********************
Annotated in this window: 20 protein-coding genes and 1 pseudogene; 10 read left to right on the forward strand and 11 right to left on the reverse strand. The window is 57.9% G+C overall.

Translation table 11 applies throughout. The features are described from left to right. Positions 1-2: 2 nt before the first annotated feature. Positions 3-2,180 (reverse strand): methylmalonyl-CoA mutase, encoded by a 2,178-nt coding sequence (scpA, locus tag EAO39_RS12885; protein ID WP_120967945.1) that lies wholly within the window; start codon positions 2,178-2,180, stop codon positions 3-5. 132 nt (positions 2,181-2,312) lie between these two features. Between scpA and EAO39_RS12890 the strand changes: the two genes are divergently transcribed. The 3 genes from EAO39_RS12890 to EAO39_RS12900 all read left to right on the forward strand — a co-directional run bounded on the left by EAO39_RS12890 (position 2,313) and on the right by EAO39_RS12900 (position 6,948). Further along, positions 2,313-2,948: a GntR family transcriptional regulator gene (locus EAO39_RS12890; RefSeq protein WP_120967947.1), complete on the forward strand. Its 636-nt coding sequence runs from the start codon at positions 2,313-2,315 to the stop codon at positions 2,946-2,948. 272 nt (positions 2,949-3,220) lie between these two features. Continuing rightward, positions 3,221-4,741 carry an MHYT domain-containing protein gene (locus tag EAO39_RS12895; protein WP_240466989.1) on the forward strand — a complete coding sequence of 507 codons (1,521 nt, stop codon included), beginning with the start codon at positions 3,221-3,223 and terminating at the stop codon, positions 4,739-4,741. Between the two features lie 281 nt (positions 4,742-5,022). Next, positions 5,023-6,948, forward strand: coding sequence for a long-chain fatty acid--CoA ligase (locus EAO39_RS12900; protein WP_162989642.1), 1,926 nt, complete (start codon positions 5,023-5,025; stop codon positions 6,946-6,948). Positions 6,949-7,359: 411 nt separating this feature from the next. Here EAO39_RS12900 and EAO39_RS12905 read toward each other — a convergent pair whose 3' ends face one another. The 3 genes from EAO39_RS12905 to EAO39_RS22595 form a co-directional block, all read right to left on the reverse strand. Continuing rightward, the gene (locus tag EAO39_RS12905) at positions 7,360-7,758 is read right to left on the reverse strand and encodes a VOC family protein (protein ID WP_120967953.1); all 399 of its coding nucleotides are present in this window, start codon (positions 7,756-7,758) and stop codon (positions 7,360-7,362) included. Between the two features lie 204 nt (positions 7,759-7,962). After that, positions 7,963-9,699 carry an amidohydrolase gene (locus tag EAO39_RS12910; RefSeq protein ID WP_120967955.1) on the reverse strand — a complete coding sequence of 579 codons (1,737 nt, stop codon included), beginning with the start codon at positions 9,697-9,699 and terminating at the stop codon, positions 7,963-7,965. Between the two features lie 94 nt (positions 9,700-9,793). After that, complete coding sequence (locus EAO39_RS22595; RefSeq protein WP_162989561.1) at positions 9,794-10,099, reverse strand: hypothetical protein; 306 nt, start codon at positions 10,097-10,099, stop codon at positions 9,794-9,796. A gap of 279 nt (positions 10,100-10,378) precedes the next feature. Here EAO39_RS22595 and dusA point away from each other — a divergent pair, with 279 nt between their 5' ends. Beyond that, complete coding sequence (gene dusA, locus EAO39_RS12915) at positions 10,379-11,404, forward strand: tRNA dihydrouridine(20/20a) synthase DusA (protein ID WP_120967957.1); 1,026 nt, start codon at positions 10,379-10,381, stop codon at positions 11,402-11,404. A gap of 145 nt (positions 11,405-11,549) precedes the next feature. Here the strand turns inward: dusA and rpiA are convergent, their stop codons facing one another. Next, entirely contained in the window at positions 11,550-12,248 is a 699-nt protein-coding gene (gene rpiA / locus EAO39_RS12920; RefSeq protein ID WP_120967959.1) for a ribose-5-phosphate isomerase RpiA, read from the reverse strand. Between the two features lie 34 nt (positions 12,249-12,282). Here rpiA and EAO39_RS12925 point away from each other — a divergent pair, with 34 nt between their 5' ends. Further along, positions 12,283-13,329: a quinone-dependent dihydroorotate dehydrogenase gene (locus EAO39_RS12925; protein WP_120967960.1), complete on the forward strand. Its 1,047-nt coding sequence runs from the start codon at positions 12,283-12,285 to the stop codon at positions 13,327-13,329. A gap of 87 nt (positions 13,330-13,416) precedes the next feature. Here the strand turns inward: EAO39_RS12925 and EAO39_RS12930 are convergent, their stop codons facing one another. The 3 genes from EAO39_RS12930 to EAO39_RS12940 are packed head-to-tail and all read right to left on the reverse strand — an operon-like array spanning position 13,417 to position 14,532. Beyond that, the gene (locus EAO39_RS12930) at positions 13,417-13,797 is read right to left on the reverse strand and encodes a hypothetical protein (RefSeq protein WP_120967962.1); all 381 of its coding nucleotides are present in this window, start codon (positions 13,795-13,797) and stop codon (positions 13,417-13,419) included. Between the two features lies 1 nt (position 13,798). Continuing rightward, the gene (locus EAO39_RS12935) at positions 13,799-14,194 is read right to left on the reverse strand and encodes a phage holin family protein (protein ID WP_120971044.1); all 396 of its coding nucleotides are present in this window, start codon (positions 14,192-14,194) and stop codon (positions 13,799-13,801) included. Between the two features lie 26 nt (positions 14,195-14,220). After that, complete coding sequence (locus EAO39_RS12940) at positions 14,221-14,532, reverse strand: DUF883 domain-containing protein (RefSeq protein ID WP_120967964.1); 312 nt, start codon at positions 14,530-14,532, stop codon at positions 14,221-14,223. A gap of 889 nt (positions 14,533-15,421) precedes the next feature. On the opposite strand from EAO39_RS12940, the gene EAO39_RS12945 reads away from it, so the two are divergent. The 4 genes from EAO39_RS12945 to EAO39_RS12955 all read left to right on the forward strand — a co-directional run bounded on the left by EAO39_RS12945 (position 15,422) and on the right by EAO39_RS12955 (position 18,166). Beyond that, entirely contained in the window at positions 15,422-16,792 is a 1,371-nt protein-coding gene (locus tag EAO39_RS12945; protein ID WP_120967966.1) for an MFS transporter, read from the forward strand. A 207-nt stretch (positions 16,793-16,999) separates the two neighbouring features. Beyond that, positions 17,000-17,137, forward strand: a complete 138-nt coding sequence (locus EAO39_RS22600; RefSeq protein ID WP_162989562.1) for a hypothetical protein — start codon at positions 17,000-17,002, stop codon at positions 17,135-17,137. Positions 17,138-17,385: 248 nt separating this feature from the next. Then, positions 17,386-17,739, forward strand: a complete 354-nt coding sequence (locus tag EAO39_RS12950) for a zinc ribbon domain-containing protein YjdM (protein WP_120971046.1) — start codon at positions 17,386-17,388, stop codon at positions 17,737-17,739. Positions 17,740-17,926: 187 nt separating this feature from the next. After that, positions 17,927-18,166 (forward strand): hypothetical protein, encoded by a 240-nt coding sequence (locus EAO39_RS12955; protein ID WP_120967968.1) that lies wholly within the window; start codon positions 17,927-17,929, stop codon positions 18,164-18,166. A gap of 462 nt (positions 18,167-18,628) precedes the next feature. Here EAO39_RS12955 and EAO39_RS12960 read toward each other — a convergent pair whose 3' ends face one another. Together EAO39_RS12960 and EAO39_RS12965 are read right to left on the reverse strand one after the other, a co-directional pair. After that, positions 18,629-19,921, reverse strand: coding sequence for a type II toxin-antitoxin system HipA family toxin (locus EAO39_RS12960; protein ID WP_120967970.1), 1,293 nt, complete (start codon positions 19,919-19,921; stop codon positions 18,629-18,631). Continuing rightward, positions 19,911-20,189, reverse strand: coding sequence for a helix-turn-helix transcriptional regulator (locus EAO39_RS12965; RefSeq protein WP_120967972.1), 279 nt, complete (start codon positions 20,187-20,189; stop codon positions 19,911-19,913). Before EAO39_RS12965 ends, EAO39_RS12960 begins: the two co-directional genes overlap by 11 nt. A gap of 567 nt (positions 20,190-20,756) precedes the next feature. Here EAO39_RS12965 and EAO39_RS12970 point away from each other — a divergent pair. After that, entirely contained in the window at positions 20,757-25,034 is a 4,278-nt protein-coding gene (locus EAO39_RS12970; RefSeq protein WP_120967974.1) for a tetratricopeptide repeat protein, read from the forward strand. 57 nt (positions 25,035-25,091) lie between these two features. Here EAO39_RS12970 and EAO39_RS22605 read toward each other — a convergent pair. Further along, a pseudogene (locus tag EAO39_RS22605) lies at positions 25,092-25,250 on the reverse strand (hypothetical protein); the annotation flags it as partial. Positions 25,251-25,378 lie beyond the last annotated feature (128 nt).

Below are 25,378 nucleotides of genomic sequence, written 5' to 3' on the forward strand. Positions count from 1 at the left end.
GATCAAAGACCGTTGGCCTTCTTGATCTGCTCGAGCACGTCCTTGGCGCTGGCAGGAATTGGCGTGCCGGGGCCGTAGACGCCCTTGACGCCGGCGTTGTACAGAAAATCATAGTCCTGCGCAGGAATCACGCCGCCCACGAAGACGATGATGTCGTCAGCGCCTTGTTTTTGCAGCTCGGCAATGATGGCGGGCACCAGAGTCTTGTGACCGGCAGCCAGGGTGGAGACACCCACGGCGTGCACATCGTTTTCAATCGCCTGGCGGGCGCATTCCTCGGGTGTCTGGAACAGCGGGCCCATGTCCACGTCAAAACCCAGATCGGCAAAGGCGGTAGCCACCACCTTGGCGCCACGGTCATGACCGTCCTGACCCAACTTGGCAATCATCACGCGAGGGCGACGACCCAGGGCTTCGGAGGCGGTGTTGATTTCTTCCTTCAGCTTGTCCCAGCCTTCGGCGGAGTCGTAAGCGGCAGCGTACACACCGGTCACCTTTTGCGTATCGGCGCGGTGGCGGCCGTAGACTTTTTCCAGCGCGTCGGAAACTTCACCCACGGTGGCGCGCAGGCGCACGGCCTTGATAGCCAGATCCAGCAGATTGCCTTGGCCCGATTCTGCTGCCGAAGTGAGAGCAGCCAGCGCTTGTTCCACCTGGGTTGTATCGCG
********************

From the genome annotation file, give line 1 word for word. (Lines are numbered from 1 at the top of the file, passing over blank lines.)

Annotated in this window: 20 protein-coding genes and 1 pseudogene; 10 read left to right on the forward strand and 11 right to left on the reverse strand. The window is 57.9% G+C overall.